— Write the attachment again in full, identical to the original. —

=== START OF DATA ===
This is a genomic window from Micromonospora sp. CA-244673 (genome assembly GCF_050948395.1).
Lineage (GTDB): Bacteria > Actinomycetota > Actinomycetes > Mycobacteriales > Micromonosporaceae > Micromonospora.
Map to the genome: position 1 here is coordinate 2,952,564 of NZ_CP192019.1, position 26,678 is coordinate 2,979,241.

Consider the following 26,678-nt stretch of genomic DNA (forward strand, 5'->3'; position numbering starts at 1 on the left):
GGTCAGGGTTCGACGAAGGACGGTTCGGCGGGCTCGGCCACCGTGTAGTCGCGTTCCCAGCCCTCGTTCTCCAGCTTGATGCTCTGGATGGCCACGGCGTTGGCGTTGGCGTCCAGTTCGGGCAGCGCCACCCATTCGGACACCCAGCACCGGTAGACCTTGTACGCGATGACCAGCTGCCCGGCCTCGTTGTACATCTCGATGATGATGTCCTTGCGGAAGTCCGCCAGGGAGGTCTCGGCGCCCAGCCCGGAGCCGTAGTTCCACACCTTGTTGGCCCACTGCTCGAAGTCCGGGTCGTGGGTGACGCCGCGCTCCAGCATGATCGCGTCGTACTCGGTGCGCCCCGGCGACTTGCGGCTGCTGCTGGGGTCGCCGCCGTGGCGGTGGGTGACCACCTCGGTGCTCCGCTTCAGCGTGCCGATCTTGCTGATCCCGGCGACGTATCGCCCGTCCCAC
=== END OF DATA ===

This is a genomic window from Micromonospora sp. CA-244673 (genome assembly GCF_050948395.1).
Lineage (GTDB): Bacteria > Actinomycetota > Actinomycetes > Mycobacteriales > Micromonosporaceae > Micromonospora.
Map to the genome: position 1 here is coordinate 2,952,564 of NZ_CP192019.1, position 26,678 is coordinate 2,979,241.

Consider the following 26,678-nt stretch of genomic DNA (forward strand, 5'->3'; position numbering starts at 1 on the left):
GGTCAGGGTTCGACGAAGGACGGTTCGGCGGGCTCGGCCACCGTGTAGTCGCGTTCCCAGCCCTCGTTCTCCAGCTTGATGCTCTGGATGGCCACGGCGTTGGCGTTGGCGTCCAGTTCGGGCAGCGCCACCCATTCGGACACCCAGCACCGGTAGACCTTGTACGCGATGACCAGCTGCCCGGCCTCGTTGTACATCTCGATGATGATGTCCTTGCGGAAGTCCGCCAGGGAGGTCTCGGCGCCCAGCCCGGAGCCGTAGTTCCACACCTTGTTGGCCCACTGCTCGAAGTCCGGGTCGTGGGTGACGCCGCGCTCCAGCATGATCGCGTCGTACTCGGTGCGCCCCGGCGACTTGCGGCTGCTGCTGGGGTCGCCGCCGTGGCGGTGGGTGACCACCTCGGTGCTCCGCTTCAGCGTGCCGATCTTGCTGATCCCGGCGACGTATCGCCCGTCCCAC